- It places an emphasis on coexistence, the areas affected by the conflict, the promotion of dialogue, and the dignity of the victims. This can help to contribute to the development of critical citizen-deliberators and a radical democracy that permeates every level.
- It is the first Colombian peace process in which a gender perspective has played a central role. This perspective will make a significant contribution to how a violent past is understood, highlighting the particular ways in which it was experienced by men, women, and members of the LGBTI community. This opens an analytical vein for the understanding of embedded structural violence by including analysis of longstanding patriarchy.
- It makes use of a differential approach with the aim of recognising how different groups (ethnic communities, children of both sexes, and the disabled, amongst others) experienced the armed conflict. This can open up a line of thinking that takes into account the long duration and historical persistence of violence, which itself stems back to Colombia’s colonial past.
The CEV must integrate the final two points – gender and differential group experiences – in order to develop an intersectional understanding of the numerous complexities of the conflict and its effects on individual victims. This epistemological input will help to highlight how different types of oppression created and enabled different forms of victimisation, as well as how the two became interlinked in the development of the conflict.
Possibilities and challenges: finding the way forward
In general terms, the CEV has at least four major areas of potential.
First, it could offer a rigorous approach to the events within and resulting from the conflict. Second, it may be able to promote a national conversation about the origins, outcomes, and causes of the violence. Third, it could set in motion a process of collective national healing which recognises the pain caused throughout the country and its effects on daily life and politics at both micro and macro levels. Fourth and finally, it has the potential to deepen a process of transformation that allows coexistence to take root in the areas affected by the conflict, thereby favouring non-repetition.
These possibilities point to one of the most significant challenges facing the CEV, namely its vision of transitional justice, peace, truth commissions, and the role of memory, history, and truth in these processes.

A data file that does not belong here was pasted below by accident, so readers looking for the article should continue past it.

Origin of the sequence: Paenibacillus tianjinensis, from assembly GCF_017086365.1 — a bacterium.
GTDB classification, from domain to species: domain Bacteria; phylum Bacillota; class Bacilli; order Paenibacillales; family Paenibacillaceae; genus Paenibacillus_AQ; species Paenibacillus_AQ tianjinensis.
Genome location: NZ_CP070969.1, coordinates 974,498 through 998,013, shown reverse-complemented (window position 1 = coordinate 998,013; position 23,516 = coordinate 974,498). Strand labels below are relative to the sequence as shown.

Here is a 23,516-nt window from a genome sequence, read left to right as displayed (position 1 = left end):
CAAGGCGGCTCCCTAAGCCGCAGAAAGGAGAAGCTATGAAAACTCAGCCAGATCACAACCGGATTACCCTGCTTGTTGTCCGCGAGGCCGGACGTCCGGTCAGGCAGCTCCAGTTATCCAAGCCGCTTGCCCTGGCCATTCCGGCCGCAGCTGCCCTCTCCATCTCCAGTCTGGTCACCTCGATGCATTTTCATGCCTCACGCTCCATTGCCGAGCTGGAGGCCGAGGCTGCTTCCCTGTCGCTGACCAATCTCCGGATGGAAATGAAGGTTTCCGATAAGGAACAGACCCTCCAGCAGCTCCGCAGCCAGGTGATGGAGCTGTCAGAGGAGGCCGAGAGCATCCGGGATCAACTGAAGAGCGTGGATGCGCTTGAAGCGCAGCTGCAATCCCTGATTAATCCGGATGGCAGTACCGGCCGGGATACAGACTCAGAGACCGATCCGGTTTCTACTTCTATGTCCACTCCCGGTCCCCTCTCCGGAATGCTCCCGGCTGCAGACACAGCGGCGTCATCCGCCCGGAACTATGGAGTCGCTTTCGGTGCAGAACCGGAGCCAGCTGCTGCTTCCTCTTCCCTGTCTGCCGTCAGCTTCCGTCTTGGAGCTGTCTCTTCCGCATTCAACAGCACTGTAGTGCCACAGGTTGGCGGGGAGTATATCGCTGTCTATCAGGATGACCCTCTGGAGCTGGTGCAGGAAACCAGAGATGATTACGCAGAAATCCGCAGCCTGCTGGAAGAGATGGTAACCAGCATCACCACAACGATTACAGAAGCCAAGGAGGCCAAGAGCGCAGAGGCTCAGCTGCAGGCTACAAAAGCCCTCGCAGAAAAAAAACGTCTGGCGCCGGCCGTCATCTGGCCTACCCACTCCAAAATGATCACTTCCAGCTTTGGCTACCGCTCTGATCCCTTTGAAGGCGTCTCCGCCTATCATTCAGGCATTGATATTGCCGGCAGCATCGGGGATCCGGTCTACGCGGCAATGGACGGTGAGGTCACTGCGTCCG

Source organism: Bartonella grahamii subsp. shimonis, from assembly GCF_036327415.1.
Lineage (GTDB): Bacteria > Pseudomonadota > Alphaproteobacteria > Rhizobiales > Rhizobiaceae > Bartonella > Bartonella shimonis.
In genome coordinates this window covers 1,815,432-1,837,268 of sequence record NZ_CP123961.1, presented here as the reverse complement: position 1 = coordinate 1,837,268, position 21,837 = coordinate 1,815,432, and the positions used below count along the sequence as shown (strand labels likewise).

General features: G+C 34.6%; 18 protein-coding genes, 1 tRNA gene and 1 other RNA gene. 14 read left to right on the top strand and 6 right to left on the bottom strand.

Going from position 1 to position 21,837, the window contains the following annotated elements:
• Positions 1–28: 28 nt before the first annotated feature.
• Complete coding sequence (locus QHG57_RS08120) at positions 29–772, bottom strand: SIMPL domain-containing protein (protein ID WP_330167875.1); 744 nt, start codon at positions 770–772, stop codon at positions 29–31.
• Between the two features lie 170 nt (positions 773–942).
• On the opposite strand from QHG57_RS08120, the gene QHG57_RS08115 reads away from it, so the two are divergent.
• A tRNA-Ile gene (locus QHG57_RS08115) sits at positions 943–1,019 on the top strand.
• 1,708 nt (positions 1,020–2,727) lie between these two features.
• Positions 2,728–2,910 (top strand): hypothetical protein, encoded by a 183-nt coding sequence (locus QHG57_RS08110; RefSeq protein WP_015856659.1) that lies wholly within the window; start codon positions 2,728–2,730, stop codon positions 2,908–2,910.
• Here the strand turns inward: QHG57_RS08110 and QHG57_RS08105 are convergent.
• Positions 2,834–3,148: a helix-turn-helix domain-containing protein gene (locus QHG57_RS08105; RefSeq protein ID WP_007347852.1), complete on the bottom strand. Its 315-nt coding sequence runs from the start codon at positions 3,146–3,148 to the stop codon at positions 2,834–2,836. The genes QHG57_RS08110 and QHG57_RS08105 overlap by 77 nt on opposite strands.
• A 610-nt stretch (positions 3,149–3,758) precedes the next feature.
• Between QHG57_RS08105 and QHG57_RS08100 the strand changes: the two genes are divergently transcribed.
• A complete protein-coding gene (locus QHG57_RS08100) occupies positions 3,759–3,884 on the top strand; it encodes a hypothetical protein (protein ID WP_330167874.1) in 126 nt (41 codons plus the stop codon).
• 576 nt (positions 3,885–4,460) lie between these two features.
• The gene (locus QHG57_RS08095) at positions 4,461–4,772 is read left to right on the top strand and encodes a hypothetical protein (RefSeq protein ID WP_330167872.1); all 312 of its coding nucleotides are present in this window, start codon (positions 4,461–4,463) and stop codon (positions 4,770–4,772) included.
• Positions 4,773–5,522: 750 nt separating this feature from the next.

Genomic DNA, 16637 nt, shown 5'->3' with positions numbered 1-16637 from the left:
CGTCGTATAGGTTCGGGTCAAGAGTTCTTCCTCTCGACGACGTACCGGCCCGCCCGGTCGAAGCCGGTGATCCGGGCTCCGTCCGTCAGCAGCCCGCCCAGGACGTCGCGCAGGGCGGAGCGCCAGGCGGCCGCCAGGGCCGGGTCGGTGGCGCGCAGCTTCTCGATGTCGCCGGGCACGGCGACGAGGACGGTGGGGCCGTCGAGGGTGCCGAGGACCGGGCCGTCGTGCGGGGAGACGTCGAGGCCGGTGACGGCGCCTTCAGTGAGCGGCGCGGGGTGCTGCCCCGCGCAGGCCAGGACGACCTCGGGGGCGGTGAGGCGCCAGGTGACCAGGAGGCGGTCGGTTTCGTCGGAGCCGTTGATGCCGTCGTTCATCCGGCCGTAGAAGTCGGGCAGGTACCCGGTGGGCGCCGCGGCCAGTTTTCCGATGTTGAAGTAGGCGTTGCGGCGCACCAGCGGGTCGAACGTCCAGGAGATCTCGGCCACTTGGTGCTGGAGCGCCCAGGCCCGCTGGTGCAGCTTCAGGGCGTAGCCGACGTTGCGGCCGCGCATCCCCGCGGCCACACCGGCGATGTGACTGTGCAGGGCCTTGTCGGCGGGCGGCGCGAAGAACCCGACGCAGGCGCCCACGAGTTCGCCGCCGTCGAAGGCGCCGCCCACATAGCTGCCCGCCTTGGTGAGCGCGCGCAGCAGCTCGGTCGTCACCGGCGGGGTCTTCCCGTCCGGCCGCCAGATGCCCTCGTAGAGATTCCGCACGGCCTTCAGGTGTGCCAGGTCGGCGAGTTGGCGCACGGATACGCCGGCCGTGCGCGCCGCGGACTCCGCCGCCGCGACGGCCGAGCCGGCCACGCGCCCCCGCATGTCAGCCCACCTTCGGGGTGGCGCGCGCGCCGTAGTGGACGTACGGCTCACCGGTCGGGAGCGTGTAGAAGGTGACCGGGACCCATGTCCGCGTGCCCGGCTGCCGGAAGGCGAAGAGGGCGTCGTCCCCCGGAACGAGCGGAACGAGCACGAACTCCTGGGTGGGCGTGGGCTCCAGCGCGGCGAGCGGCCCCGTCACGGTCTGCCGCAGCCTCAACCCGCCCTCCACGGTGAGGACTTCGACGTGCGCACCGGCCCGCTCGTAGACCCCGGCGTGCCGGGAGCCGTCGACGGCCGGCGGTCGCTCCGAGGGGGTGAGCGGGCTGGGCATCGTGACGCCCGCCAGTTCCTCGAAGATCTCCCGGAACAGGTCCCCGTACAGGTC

This commission faces the challenge of breaking from the dominant truth-commission paradigm, which offers up a rite of passage, an act of cleansing and purification that leads to an official narrative and a “turning of the page”, “taming” collective memory and endorsing existing forms of social organisation.
Achievement of this break from tradition will require a genuinely transformative approach to transitional justice, the role of truth commissions, and the interplay of memory and history. The CEV will have to be structured around a broad-based “National Dialogue for Truth” that goes beyond regulating the duration and scope of the Commission and instead involves society as a whole.
Both the CEV and this “National Dialogue” should be considered in epistemological and methodological terms as mechanisms that help to enable social transformation and construct agents of change. This involves seeing the Commission as a process that extends beyond periodical accountability to society through the drafting of its final report, publishing of recommendations, and monitoring of implementation.
An additional task facing the CEV is to guarantee equality of treatment for the entire spectrum of victims, taking into account specific traits and inequalities that the Colombian system has created in its dealings with victims: distinct perpetrators, places of origin, genders, classes, and political sympathies, amongst others.
In general terms, the Comprehensive System of Truth, Justice, Reparation and Non-Repetition must honour the commitment to peace demonstrated by most victims by moving from the rhetoric of law and justice to the practical recognition of victims’ aspirations, ideas, contributions, and demands.
• The views expressed here are of the authors and do not reflect the position of the Centre or of the LSE
• Translation by Daragh Brady
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Diana Gómez – CIDER, Universidad de los Andes
Diana Gómez is Assistant Professor at the Interdisciplinary Centre for Development Studies, Universidad de los Andes, Bogotá. She received her PhD in Anthropology from the University of North Carolina, Chapel Hill.